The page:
In real life, it is fairly uncommon to find someone who is 100% Vata, or 100% Pitta, or 100% Kapha, for example, and way more frequent for most of us to be some combination of two (or the three) of these. And so, we rather speak of 'degrees of doshic alignment' in our composition and of the dominance of one or two over the other(s).
Hence, speaking about someone as 'a Vata Type' or 'a Kapha Type,' for instance, is a helpful way of explaining why the predominance of that particular dosha makes us tend toward specific behaviors, attitudes, sports, food items and flavors, intellectual and physical endeavors, psychological and emotional struggles, as well as to suffering from certain ailments over others. And so, how much of Vata, Pitta, and/or Kapha there is naturally in us at the point of our birth –which is considered as our 'zero state'– will determine our Prakruti or 'natural disposition.' This will be the state that will be most inherently sattwic or harmonious for us, because sattwa can look and feel different for different types of individuals. Our Prakruti is, therefore, a sort of individualized baseline or blueprint we can consult at any point of our lives in order to determine how far off we've moved from our own 'sense of balance' and, also, how to best go back to it in our particular case.
Sattwa Guna is thus given a great deal of importance both in Ayurveda and in Yoga because sattwa is that quality of harmony, equilibrium, right measure, and natural intelligence able to bring us back to balance whenever we've gone too far from it.
Knowing our Ayurvedic constitution, then, can be very helpful in bringing us back to 'good health' before or after any major ailment manifests, as well as for determining things like the types of foods that suit best and worst our specific type, what season of the year is more advisable for some of our enterprises, or what parts of the bodymind we'll have more of a tendency to struggle with because of our particular nature. Additionally, it can also help us know what specific type of Yoga and yogic practices are best for us in general and in particular times of the year, of the day, or for the particular stage of life we're in.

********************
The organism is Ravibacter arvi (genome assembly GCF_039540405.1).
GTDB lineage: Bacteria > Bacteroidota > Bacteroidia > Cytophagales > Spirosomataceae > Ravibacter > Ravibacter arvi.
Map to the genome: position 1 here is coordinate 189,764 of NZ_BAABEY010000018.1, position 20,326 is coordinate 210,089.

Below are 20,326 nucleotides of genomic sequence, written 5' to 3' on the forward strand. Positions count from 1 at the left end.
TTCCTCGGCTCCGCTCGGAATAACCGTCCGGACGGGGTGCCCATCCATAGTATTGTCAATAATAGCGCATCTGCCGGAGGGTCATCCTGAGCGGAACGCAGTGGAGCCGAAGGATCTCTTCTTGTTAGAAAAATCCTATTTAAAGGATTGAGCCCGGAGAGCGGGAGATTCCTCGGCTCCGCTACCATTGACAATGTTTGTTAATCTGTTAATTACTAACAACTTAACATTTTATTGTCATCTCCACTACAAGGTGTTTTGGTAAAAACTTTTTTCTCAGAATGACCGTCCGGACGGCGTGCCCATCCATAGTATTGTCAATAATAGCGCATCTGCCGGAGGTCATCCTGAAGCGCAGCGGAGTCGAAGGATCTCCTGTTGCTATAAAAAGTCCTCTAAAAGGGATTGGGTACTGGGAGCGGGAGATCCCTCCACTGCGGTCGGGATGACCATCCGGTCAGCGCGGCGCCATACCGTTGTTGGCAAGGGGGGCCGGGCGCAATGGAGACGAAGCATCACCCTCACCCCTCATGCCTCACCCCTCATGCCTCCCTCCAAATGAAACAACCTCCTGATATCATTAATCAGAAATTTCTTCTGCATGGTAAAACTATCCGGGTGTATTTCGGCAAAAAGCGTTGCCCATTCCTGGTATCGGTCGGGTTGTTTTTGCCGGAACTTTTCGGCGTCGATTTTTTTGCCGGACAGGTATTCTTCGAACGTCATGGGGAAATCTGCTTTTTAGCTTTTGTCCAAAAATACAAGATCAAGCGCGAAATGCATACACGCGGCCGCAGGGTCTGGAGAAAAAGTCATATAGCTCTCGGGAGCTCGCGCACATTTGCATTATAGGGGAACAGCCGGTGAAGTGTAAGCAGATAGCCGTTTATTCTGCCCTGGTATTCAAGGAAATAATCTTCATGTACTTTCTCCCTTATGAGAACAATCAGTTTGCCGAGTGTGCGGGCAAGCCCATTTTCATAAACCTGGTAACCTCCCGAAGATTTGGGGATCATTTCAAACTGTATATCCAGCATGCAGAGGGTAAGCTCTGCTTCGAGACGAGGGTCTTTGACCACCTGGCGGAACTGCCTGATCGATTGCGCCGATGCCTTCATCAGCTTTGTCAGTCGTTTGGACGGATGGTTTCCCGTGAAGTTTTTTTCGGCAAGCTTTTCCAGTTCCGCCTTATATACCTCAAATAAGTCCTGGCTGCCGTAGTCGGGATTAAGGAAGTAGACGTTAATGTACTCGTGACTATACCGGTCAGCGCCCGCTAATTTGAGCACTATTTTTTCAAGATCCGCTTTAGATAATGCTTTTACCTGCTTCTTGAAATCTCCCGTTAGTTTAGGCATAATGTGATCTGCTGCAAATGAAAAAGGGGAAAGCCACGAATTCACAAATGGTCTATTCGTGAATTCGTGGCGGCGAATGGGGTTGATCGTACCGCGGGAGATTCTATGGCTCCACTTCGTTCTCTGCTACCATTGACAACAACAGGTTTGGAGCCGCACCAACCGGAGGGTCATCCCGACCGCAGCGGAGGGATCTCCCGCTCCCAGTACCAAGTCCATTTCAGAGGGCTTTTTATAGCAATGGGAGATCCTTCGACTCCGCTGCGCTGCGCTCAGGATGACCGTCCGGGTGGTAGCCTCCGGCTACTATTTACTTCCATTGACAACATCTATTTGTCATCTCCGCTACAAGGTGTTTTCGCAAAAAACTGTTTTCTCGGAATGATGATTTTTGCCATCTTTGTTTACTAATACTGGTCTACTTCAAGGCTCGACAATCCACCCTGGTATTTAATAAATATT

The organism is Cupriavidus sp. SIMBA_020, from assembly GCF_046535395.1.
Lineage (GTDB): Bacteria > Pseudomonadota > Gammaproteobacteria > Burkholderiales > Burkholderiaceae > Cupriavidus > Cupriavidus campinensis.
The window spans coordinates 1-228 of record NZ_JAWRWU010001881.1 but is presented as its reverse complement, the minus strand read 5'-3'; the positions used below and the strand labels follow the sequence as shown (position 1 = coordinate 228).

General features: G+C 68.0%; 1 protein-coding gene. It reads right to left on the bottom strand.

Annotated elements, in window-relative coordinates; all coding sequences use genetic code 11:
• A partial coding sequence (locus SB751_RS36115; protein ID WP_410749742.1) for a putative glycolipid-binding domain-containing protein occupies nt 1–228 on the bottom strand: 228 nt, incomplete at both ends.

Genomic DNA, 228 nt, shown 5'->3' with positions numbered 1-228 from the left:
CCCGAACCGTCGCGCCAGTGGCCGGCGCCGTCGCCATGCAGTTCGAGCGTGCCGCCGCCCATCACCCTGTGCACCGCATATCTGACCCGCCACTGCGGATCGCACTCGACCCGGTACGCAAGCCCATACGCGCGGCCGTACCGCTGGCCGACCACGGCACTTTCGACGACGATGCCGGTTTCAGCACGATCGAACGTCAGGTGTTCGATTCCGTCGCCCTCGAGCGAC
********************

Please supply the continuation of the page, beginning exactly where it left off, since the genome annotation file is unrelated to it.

Balancing the Doshas
Overall, a lot of Ayurveda therapy nowadays is geared at reducing existing doshic imbalances and bringing greater sattwa into our lives, because, though we all have a natural baseline, chances are our life experiences and choices may move us away from it at different points. Subtle lifestyle changes, tweaking out some of our routines, and harmonizing what we ingest at all levels are some of the ways we can help our own system come back to equilibrium. But equilibrium, as said before, can look very different depending on whether we have more of a Vata-, Pitta-, or a Kapha-type in us, and also on the specific dosha that goes off-balance at any particular point (Vikriti). Indeed, the magic of Ayurveda resides in how this discipline is able to play with both what's naturally harmonizing for us because of our constitution, and what's most advisable for us at a particular point in time given a specific imbalance. For example, someone may be naturally a Kappha type according to her constitution, but struggle with a Pitta imbalance in her early 20s, and with a Vata imbalance in her late 40s... This will mean that different strategies will be relevant at each point and that the signs or manifestation of the imbalance may similarly take different forms. And though there are, of course, general recommendations depending on our natural type, there's quite a bit of individualizing and tailoring possible when it comes to Ayurveda, precisely because of the strong lifestyle and contextual component to it. But as said before, that's food for a few other entries (at least!) which we will be delivering in the upcoming months!
* Yogarupa Rod Stryker's words in an in-person training.
** Dr. David Frawley Yoga and Ayurveda. Self-Healing and Self-Realization.